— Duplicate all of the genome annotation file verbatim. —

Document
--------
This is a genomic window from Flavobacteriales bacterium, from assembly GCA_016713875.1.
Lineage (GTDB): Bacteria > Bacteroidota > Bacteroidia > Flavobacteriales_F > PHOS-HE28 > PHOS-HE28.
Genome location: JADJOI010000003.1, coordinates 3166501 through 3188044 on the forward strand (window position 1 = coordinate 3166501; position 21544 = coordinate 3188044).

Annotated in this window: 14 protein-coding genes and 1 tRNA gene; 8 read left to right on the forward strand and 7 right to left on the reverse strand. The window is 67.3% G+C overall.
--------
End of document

This is a genomic window from Flavobacteriales bacterium, from assembly GCA_016713875.1.
Lineage (GTDB): Bacteria > Bacteroidota > Bacteroidia > Flavobacteriales_F > PHOS-HE28 > PHOS-HE28.
Genome location: JADJOI010000003.1, coordinates 3166501 through 3188044 on the forward strand (window position 1 = coordinate 3166501; position 21544 = coordinate 3188044).

Annotated in this window: 14 protein-coding genes and 1 tRNA gene; 8 read left to right on the forward strand and 7 right to left on the reverse strand. The window is 67.3% G+C overall.